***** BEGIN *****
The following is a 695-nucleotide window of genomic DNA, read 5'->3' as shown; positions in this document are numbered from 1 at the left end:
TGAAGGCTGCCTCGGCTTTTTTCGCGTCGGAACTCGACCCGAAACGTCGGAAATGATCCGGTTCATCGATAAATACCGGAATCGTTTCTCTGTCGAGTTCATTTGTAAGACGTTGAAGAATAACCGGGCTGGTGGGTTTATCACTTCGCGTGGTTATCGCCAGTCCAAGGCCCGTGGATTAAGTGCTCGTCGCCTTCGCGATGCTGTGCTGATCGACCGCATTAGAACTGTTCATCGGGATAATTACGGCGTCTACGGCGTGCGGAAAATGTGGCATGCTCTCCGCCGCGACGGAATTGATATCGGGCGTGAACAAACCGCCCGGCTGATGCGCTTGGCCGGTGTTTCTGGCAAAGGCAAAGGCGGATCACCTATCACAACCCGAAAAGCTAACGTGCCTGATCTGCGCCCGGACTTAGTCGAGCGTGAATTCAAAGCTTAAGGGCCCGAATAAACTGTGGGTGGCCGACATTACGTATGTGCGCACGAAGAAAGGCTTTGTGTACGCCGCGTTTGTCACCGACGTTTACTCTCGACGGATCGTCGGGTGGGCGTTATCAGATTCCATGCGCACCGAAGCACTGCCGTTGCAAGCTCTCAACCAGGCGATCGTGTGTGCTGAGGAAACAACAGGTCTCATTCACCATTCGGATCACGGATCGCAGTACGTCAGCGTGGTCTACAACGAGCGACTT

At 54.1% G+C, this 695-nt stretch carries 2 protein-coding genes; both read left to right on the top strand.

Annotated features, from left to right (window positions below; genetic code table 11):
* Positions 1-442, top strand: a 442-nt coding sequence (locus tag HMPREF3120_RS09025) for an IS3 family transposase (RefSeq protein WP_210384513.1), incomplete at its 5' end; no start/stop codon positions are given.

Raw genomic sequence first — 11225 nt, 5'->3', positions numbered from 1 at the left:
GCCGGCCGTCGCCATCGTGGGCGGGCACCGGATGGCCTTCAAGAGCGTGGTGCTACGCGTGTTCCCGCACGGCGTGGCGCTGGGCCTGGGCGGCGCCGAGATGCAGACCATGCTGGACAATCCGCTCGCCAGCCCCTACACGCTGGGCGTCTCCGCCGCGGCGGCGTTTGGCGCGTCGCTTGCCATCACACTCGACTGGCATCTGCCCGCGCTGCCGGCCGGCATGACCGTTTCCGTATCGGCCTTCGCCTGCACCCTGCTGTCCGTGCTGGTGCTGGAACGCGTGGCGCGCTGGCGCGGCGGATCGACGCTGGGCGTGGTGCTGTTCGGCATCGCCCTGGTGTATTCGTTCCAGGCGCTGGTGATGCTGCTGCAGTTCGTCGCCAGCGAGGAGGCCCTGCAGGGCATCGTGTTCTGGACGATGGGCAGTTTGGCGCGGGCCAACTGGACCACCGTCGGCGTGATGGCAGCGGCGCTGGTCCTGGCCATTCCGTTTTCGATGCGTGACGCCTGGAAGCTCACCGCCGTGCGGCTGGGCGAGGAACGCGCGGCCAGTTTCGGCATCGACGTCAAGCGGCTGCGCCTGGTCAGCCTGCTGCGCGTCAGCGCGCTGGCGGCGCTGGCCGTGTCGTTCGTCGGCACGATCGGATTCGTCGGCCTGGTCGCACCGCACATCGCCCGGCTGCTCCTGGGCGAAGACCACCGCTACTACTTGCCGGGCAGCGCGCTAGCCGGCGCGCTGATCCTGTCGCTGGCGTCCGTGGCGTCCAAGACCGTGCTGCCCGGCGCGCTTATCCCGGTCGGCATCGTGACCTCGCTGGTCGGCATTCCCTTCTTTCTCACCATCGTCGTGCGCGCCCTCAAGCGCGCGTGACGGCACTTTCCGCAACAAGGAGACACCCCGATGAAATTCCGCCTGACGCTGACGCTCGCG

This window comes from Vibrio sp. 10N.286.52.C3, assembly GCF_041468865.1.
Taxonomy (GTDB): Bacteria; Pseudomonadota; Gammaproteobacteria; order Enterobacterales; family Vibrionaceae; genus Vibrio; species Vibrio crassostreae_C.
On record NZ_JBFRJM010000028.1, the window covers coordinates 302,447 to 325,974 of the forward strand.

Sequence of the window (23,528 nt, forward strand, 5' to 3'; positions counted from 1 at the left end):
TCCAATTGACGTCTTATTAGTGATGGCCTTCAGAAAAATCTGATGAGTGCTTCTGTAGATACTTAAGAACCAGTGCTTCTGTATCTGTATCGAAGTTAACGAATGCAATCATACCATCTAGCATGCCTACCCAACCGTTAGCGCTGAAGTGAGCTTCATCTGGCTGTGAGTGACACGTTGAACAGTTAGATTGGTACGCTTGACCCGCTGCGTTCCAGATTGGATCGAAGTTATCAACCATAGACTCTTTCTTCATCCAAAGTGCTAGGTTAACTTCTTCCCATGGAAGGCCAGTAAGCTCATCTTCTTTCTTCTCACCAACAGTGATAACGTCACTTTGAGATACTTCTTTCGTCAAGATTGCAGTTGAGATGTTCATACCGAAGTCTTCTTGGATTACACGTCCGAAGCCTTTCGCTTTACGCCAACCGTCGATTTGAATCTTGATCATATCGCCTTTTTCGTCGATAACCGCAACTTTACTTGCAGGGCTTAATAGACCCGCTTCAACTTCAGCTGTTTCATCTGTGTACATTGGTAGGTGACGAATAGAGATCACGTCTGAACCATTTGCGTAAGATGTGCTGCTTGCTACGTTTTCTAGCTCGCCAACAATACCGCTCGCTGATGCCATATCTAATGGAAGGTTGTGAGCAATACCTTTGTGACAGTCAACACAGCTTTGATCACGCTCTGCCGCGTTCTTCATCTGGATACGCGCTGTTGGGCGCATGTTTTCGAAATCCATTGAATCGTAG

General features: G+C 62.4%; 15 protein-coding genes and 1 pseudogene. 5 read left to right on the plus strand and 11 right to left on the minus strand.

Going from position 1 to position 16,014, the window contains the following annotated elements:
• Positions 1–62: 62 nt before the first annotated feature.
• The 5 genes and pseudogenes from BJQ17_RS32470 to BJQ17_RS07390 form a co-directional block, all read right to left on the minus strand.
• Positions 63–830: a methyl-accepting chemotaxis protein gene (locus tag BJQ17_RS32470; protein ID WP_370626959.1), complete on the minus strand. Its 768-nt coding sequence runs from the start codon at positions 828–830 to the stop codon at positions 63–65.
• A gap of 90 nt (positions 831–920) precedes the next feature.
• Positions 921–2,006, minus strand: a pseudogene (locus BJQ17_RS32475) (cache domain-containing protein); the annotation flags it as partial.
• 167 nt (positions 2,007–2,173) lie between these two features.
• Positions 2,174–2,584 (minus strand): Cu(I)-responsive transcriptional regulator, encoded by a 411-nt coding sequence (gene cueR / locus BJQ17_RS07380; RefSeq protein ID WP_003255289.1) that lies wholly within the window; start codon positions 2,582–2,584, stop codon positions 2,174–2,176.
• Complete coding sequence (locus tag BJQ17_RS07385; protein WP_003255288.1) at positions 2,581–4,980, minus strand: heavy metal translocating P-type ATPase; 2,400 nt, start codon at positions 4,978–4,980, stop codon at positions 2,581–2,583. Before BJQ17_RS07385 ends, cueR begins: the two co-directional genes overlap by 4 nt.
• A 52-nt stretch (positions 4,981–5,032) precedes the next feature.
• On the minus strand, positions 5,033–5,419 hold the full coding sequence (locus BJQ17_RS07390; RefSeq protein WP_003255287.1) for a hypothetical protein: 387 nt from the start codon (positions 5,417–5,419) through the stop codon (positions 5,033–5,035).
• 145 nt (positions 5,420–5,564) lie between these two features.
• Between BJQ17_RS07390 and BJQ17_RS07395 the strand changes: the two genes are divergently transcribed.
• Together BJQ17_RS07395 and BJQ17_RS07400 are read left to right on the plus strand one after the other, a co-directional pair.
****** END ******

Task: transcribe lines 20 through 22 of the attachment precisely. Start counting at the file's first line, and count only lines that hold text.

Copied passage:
• 167 nt (positions 2,007–2,173) lie between these two features.
• Positions 2,174–2,584 (minus strand): Cu(I)-responsive transcriptional regulator, encoded by a 411-nt coding sequence (gene cueR / locus BJQ17_RS07380; RefSeq protein ID WP_003255289.1) that lies wholly within the window; start codon positions 2,582–2,584, stop codon positions 2,174–2,176.
• Complete coding sequence (locus tag BJQ17_RS07385; protein WP_003255288.1) at positions 2,581–4,980, minus strand: heavy metal translocating P-type ATPase; 2,400 nt, start codon at positions 4,978–4,980, stop codon at positions 2,581–2,583. Before BJQ17_RS07385 ends, cueR begins: the two co-directional genes overlap by 4 nt.